P80 Performance of HerpeSelect ELISA for HSV-2 Diagnosis in Patients Attending a Clinic for Persons with HIV

Wednesday, March 10, 2010
Pre-Function Lobby & Grand Ballroom D2/E (M4) (Omni Hotel)
Nicholas Van Wagoner, MD, PhD, Paula Dixon, BS and Edward W. Hook III, MD, Division of Infectious Diseases, University of Alabama at Birmingham, Birmingham, AL

Background:A growing body of evidence demonstrates potentially important interactions between HIV and HSV.   Because HSV/HIV coinfection is common, tests that accurately identify HSV in HIV-infected persons are needed.  Recent studies performed on other populations suggest that persons with positive type-specific ELISA tests for HSV-2 in the “low positive” range often have falsely positive tests.

Objectives:To determine the prevalence of HSV-2 in HIV positive patients receiving care in an HIV-dedicated clinic who were without a history of ano-genital herpes.  To evaluate the performance of the HerpeSelect™ HSV-2 serological test for HSV-2 diagnosis in a population of HIV positive patients.

Methods:As part of an ongoing study, sera from persons with HIV and no history of genital herpes were tested by ELISA for antibodies to HSV-2 (Focus Diagnostics HerpeSelect™ HSV-2 ELISA IgG).  The SureVue™ rapid HSV-2 test was used for confirmatory testing of all specimens yielding an index value above the recommended cut-off.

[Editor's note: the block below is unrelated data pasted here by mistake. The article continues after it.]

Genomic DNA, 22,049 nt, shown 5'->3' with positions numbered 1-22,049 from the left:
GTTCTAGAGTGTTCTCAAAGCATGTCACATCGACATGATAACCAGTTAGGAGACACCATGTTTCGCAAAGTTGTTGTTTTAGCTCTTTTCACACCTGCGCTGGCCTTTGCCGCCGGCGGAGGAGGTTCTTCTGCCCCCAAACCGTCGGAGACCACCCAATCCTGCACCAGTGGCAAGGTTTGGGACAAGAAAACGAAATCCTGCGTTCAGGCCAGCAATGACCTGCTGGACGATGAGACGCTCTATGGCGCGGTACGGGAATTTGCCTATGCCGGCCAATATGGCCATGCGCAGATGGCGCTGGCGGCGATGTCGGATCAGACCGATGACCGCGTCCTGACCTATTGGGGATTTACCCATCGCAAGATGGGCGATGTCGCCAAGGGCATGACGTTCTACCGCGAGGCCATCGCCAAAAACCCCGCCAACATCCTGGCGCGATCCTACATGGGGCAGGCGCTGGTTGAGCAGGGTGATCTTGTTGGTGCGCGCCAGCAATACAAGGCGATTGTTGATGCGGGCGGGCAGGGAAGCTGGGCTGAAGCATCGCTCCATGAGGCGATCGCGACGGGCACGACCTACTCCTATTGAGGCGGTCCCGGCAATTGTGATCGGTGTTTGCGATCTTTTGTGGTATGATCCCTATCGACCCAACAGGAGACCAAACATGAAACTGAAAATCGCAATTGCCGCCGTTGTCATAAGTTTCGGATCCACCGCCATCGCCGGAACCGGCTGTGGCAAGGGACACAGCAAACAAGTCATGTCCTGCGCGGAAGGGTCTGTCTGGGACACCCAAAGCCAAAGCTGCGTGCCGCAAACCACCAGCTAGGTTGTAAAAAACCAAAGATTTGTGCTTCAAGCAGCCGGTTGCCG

Results:To date, 71 HIV positive participants denying a history of genital herpes have been screened for antibodies to HSV-2.  Sixty-six percent (N = 47) of participants were positive by HerpeSelect™ HSV-2 ELISA.  The mean index value from positive sera was 12.05 (Range:  2.18 – 27.66).  Five specimens, positive by HerpeSelect™, yielded index values of ≤ 3.0.  The SureVue™ assay was positive in all but 3 (44 of 47) samples which were positive by HerpeSelect™.  All samples read as negative by SureVue™ had index values by HerpeSelect™ of <3.0.

Conclusions:HSV-2 seropositivity is common among HIV-infected patients attending our clinic who deny a history of ano-genital herpes.  In our population, few “low positive” results were observed using the HerpeSelect™ serological test.

Implications for Programs, Policy, and/or Research:More research is warranted to understand the affects of HIV/HSV coinfection.  Equivocal results defined as an index value of <3.0 by HerpeSelect™ are uncommon in this population but when present warrant confirmation using an alternative testing method.

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